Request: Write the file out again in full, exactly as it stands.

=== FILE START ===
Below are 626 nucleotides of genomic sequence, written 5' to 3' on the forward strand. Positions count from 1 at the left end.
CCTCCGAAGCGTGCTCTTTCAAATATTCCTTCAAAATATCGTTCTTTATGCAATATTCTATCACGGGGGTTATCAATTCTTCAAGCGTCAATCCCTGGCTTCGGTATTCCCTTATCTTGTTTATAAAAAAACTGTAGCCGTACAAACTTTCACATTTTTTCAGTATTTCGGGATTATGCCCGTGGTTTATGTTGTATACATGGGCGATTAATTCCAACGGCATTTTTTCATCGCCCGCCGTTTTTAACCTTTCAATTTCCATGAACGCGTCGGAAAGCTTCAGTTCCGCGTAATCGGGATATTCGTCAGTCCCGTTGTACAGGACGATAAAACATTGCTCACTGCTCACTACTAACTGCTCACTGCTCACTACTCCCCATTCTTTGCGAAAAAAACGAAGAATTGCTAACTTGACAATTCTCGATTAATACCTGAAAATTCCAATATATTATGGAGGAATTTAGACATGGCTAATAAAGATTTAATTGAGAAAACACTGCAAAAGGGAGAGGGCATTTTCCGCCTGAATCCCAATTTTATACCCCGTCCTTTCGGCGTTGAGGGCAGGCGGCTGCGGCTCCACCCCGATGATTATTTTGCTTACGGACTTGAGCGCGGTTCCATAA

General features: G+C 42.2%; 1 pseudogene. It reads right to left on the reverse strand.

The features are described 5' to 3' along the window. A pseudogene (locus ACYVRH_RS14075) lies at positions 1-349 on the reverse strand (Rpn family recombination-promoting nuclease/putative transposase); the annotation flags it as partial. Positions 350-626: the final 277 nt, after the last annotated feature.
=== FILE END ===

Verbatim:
Below are 626 nucleotides of genomic sequence, written 5' to 3' on the forward strand. Positions count from 1 at the left end.
CCTCCGAAGCGTGCTCTTTCAAATATTCCTTCAAAATATCGTTCTTTATGCAATATTCTATCACGGGGGTTATCAATTCTTCAAGCGTCAATCCCTGGCTTCGGTATTCCCTTATCTTGTTTATAAAAAAACTGTAGCCGTACAAACTTTCACATTTTTTCAGTATTTCGGGATTATGCCCGTGGTTTATGTTGTATACATGGGCGATTAATTCCAACGGCATTTTTTCATCGCCCGCCGTTTTTAACCTTTCAATTTCCATGAACGCGTCGGAAAGCTTCAGTTCCGCGTAATCGGGATATTCGTCAGTCCCGTTGTACAGGACGATAAAACATTGCTCACTGCTCACTACTAACTGCTCACTGCTCACTACTCCCCATTCTTTGCGAAAAAAACGAAGAATTGCTAACTTGACAATTCTCGATTAATACCTGAAAATTCCAATATATTATGGAGGAATTTAGACATGGCTAATAAAGATTTAATTGAGAAAACACTGCAAAAGGGAGAGGGCATTTTCCGCCTGAATCCCAATTTTATACCCCGTCCTTTCGGCGTTGAGGGCAGGCGGCTGCGGCTCCACCCCGATGATTATTTTGCTTACGGACTTGAGCGCGGTTCCATAA

General features: G+C 42.2%; 1 pseudogene. It reads right to left on the reverse strand.

The features are described 5' to 3' along the window. A pseudogene (locus ACYVRH_RS14075) lies at positions 1-349 on the reverse strand (Rpn family recombination-promoting nuclease/putative transposase); the annotation flags it as partial. Positions 350-626: the final 277 nt, after the last annotated feature.